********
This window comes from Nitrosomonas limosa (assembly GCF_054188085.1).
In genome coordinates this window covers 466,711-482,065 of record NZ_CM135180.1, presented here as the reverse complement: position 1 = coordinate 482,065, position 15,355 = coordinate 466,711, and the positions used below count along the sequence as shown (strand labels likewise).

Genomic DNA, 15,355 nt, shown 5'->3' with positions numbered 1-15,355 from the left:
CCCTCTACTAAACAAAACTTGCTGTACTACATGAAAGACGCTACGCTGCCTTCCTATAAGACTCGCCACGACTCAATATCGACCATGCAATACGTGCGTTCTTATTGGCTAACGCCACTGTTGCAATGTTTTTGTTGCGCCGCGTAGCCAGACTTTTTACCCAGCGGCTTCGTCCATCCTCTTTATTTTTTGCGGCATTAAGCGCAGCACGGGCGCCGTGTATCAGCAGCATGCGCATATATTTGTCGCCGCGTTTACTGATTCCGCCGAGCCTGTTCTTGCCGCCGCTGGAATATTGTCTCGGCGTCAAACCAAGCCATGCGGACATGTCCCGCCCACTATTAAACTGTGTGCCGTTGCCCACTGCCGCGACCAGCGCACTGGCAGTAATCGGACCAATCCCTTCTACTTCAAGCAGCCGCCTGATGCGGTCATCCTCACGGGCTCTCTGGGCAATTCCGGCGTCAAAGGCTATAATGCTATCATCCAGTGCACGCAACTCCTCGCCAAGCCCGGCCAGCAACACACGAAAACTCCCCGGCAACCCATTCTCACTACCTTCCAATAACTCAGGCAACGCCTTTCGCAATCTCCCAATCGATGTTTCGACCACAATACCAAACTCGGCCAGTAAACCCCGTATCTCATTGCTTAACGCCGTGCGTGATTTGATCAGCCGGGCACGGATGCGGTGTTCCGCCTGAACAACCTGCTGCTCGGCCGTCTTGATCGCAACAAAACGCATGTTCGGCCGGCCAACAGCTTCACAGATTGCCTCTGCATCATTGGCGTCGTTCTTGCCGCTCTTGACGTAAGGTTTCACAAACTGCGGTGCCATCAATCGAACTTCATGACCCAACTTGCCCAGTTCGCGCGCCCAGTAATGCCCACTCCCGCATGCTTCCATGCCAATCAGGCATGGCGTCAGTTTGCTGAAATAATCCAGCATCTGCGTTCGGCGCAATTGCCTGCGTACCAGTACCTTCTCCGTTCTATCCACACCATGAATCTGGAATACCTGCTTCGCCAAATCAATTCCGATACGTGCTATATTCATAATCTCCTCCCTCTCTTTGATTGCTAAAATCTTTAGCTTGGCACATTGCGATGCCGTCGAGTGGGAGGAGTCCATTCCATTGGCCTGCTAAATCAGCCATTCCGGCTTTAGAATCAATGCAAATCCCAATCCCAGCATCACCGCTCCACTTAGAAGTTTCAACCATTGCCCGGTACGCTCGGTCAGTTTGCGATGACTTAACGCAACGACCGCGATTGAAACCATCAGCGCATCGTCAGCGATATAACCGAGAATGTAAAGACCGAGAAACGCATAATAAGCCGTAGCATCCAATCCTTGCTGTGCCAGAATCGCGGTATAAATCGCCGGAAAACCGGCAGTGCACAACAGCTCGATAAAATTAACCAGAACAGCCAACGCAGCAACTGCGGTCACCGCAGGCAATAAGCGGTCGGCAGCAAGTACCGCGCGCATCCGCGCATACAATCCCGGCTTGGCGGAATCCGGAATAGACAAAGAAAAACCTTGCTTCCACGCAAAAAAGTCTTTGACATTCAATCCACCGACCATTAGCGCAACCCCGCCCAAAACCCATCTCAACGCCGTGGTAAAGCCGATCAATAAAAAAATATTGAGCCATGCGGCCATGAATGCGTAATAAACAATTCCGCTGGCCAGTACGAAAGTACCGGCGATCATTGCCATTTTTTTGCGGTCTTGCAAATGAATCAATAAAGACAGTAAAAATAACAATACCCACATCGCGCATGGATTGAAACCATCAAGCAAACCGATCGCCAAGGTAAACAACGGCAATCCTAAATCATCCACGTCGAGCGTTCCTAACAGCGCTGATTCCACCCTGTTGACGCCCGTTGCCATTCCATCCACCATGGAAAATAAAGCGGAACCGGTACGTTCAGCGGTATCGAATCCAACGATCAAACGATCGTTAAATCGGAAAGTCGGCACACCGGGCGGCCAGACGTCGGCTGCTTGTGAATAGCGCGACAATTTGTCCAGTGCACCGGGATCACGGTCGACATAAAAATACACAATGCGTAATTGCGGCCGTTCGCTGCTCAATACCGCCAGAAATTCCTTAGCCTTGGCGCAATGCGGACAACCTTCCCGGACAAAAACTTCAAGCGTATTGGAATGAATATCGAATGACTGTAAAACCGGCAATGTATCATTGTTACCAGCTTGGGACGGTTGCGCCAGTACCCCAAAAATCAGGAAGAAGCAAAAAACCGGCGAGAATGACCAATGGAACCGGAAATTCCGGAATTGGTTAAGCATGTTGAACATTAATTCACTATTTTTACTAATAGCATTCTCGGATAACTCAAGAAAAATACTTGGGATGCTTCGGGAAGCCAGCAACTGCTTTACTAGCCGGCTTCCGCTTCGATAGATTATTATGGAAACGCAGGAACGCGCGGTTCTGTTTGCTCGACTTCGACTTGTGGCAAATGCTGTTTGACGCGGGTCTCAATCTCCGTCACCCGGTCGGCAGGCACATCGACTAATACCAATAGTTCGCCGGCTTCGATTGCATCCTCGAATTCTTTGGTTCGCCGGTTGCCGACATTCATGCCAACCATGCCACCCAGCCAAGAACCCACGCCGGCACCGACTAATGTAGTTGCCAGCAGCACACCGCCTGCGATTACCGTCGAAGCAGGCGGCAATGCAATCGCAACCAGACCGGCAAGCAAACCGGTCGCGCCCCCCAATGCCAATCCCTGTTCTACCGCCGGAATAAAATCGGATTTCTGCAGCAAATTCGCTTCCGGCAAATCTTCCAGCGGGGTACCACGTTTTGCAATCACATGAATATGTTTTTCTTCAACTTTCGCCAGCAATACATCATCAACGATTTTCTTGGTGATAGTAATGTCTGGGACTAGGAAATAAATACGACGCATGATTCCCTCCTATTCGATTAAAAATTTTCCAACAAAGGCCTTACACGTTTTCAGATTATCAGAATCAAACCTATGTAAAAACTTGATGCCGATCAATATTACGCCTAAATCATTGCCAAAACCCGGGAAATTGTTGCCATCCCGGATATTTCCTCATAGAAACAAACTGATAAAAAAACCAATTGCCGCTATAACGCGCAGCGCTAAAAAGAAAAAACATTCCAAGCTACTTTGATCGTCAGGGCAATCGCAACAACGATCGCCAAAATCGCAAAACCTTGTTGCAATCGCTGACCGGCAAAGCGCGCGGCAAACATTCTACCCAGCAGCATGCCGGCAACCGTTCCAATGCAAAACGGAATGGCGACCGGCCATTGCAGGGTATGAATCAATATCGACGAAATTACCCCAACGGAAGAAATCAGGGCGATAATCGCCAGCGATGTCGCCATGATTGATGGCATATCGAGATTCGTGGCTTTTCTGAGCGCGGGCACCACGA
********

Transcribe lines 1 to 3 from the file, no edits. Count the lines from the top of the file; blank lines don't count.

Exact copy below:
This window comes from Nitrosomonas limosa (assembly GCF_054188085.1).
In genome coordinates this window covers 466,711-482,065 of record NZ_CM135180.1, presented here as the reverse complement: position 1 = coordinate 482,065, position 15,355 = coordinate 466,711, and the positions used below count along the sequence as shown (strand labels likewise).

Genomic DNA, 15,355 nt, shown 5'->3' with positions numbered 1-15,355 from the left: